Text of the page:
Distance to go: Nada, zilch, zip Zero!!!
We woke and had breakfast on the terrace outside our hotel. We watched the first pilgrims arriving at the Pilgrim Office. There were smiles and hugs and laughing all around. Some people were limping in with bandaged knees and feet. Some walked stiff legged like robots. This is the pilgrims shuffle. We all go through that. We just sat and watched and enjoyed every single minute of it.
At 09:15 we met up with Pablo and Lucas and Silvia to go to the Cathedral and hug the Apostle and pay our respects in the relicry of St James beneath the alter. We tried yesterday but the queues were huge. This morning we were alone.
I climbed the stairs to the figure of St James who gazes out from the alter and put my arms around him. I had my mums bible with me and showed it to him. I had my scallop shell and put it briefly on him. I said a few words in his ear. Very personal things. I confess to not being a deeply religious man. But this was just the right thing to do here and now. If you asked me to explain, I cannot. I climbed down from the lofty height and descended below to see the silver casket in which it is said St James lies. It is set back behind protective bars and glass in a very small room. I showed him my mums bible and my scallop shell that had come all the way from my birth town of Portsmouth in England and had been on the steps of St James church where I was christened. Now here it was actually in front of the very Saint after which the church is named. It will travel in my backpack from now on. For I am a Peregrino and am entitled to where the shell.
We saw the Portico Da Gloria. The link will tell you more. Suffice to say that you can only stare in wonder at its magnificence. The worn finger holes are from the hands of millions of pilgrims touching the Tree of Jesse to indicate their arrival in the Cathedral. It is behind a barrier now to protect it from further damage.
We took a tour of the Cathedral roof. That was most interesting. Stone roof slabs enabled soldiers to run back and forth to defend it in days past.The views over the city were of course simply the best from this lofty perch. As the hours ticked by we saw more people we had encountered in days past entering the city. That meant more whoops of delight and laughter and hugs.
As the day came to a close we knew we had to say farewell to our Camino friends for journeys home were imminent. We had dinner together and said our goodbyes. There were tears. Emails were swapped. Phone numbers were exchanged and suddenly we were alone. I was exhausted.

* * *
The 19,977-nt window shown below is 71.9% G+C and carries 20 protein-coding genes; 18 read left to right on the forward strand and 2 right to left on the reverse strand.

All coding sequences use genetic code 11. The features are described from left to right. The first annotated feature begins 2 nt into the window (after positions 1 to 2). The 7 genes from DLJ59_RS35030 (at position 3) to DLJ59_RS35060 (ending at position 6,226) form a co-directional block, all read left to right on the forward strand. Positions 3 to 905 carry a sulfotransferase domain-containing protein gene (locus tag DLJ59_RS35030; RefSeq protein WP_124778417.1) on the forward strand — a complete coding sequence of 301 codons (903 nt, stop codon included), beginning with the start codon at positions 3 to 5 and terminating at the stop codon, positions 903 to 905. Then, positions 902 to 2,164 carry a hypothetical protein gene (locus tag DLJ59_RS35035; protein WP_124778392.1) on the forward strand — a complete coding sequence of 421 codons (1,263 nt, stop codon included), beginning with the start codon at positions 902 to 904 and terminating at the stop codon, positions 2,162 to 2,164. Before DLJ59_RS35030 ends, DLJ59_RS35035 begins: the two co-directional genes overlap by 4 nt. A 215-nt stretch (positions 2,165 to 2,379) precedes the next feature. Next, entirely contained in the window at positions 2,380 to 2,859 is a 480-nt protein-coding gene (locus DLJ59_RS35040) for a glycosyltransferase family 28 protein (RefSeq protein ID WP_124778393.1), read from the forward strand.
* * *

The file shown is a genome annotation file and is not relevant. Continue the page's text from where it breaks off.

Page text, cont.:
So our Camino has come to its conclusion. It has been a journey of self discovery.
I have slept with total strangers. We have walked around dormitories in our underwear and not batted an eyelid. I have listened to snoring that could vibrate a bunk bed at 20 paces. I have consumed more white bread in the past 6 weeks than in the rest of my 53 years. I have tasted some pretty good Vino Tintos. I have tasted some appalling ones too but said they were excellent to my gracious hosts. I have shared meals with people from every corner of the globe. I have sat and listened to people play guitars and sing because they thought they were good and told them how fantastic they were when wishing I had my earplugs. I have laughed with people. I have moaned and groaned with people. I have ached with people. I have panted and sweated my way up hills with a 12KG backpack and collapsed in a heap at the top in fits of laughter in the company of total strangers doing the same thing with me. I have sworn and cussed and questioned a thousand times whose idiotic idea was it to walk 800 Kms across Spain in this damn heat, rain, humidity and all of the former combined and with a backpack and drip dry clothing and whilst climbing up and down hills. I have comforted people in pain and hugged people in distress. I have done the pilgrim shuffle with people. I have lanced and dressed blisters on feet that really ought to have been cut off and thrown away they were so nasty. I have had total strangers come up to me and show me the way when I was in doubt. I have eaten bocadillos (like french baguette sandwiches) with indeterminate fillings because I was so hungry. I have come to know and love my feet. I have come to love blister plasters, corn plasters, vaseline, liner socks and anything else the Pharmacist sold me to bung on my feet and knees that kept me going. I have grown to love the people that went out and painted yellow arrows everywhere to show me the way. Up hills and down in valleys, in woods, in towns and cities they were always there.
But most of all I love all the people that came into and out of my Camino. Some for weeks, days or hours. Some for a fleeting moment. Fellow Pilgrims, the local people in the shops, Cafes, albergues, out in the fields, in the pharmacies or the tax office in Melide who left her desk to show me which street to go down when I went into it to ask for help even when I was not smelling or looking my best. My faith in the Human spirit is stronger now than it ever was.
Finally, I love the woman who nursed me through the bad times both mentally and physically, never questioned once our reasons for doing this, washed our clothes every night when I collapsed in a heap on my bunk, dressed my blisters and rubbed liniment into my knees and feet and with whom I shared the glorious moment when we entered the cathedral square.
So there you are. I hope you have enjoyed the journey and if in time you find yourself on a Camino questioning what on earth you are doing there remember this. You are not alone. You are never alone on a Camino.
Distance walked today: a lot.